The Friends are pleased to bring you the First Wednesdays Humanities Lecture Series, organized through the Vermont Humanities Council with the sponsorship of National Life Group Foundation and the Vermont Department of Libraries. Lectures are free of charge and are held on the first Wednesday of the month, October through May. Unless otherwise noted, these events take place in the Ilsley Public Library meeting room at 7 PM.
Without the sponsorship of the Friends of the Ilsley Library, our library would have to find other funding to continue these programs. Please consider supporting the Friends of the Ilsley Library.
THURSDAY October 6 : Michael Puett & Christine Gross-Loh
The Path: What Chinese Philosophers Can Teach Us About the Good Life
Michael Puett, Professor of Chinese History in the Department of East Asian Languages and Civilizations at Harvard, and journalist Christine Gross-Loh are co-authors of The Path: What Chinese Philosophers Can Teach Us About the Good Life, a New York Times and international bestseller. Dr. Puett’s course on the subject is one of the most popular at Harvard, drawing over 800 students because, students say, it literally changes their lives. Dr. Pruett and Ms. Gross-Loh will tell us how. Location: Dana Auditiorium, Middlebury College.
November 2: James Maroney
Memoirs of an Art Dealer
Former Head of American Paintings at Christie’s and Sotheby’s James Maroney shares stories of his experiences in the art world of the 1970s when American art was beginning to come into its own.
December 7: Amy Hungerford
Wallace Stevens and the Art of the Empty Mind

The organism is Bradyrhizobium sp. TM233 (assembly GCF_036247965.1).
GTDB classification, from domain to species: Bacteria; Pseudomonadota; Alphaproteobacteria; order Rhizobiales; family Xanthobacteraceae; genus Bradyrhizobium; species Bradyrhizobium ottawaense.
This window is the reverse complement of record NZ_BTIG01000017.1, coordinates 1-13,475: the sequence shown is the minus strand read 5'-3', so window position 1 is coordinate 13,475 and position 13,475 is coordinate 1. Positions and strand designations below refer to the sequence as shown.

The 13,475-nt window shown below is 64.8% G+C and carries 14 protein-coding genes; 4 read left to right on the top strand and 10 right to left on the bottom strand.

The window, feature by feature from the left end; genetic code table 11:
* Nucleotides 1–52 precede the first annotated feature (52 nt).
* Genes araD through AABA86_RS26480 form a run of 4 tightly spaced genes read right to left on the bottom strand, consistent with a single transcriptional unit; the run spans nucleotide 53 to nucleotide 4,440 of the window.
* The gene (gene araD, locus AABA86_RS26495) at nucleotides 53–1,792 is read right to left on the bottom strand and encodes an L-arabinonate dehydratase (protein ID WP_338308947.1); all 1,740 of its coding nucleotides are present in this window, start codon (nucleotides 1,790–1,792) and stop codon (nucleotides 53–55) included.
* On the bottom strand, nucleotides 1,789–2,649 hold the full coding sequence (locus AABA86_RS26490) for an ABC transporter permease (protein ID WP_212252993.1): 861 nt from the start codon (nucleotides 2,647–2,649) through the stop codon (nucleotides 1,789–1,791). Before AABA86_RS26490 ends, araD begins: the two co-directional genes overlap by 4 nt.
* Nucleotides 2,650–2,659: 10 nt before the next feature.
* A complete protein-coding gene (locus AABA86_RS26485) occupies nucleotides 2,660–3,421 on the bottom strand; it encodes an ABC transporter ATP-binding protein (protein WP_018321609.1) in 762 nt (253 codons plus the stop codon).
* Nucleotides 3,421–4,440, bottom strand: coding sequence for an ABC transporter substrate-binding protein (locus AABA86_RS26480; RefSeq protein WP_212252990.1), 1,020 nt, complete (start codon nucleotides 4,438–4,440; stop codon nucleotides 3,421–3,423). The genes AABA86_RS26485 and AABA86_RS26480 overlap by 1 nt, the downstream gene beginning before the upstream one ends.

In the early 20th century, Wallace Stevens set out to clear away a Romantic view of nature and see the world freshly in his distinctly modern poetry. Inspired by experimental movements in the visual arts coming from Europe, and cultivating a lush poetic language, he nevertheless imagined that an empty mind was required in order to perceive the world. In this lecture, Amy Hungerford, Professor of English and Dean of Humanities at Yale, will demonstrate how Stevens’ poetry lends us his eyes and his singularly open mind as readers today. Underwriter: Tapia & Huckabay, P.C.
January 4: Annelise Orleck
What If Poor Women Ran the World?
Labor historian Annelise Orleck tells the story of nine African-American union maids in Las Vegas during the 1970’s who challenged welfare cuts and built a long-lasting, vibrant anti-poverty program run by poor mothers.
February 1: Jane Chaplin
The Invention of History
We take history for granted, but it owes its inception and survival to two extraordinary individuals. Herodotus (ca. 484-424) was the first person we know who attempted to explain an event, the Persian Wars, by placing it in a chronological sequence of human, rather than divine, actions. His near contemporary, Thucydides (ca. 455-400), applied this powerful new mode of explanation to the great war of his own time, that between Athens and Sparta. In this lecture Professor Chaplin looks at the two historians, their contributions to the development of historiography, and their changing fortunes in the modern world.
March 1: Michael Arnowitt
Stravinsky’s The Rite of Spring and the Music of 1911
Igor Stravinsky’s ballet The Rite of Spring is widely considered the most influential composition of the twentieth century. Pianist Michael Arnowitt examines this landmark work, and other pieces written in 1911 by Ravel, Schoenberg, Bartok, and Rachmaninov. Location: The Town Hall Theater, 68 S. Pleasant Street, Middlebury. Underwriter: A Friend of the Series
April 5: Carol Berry
Vincent Van Gogh and the Books He Read
Vincent Van Gogh loved to read, and his letters reveal that his paintings and drawings were inspired by the books he had read as well as by people, nature and other painters’ work. This lecture will reveal the profound influence that the works of Harriet Beecher-Stowe, Charles Dickens, George Eliot, Emile Zola, and others had on Van Gogh’s life and art.
May 3: Ilan Stavans
Don Quixote of La Mancha: The Novel that Invented Modernity
Celebrated literary critic and author Ilan Stavans considers the impact of the masterful Don Quixote on the eve of the 400th anniversary year of Cervantes’s death.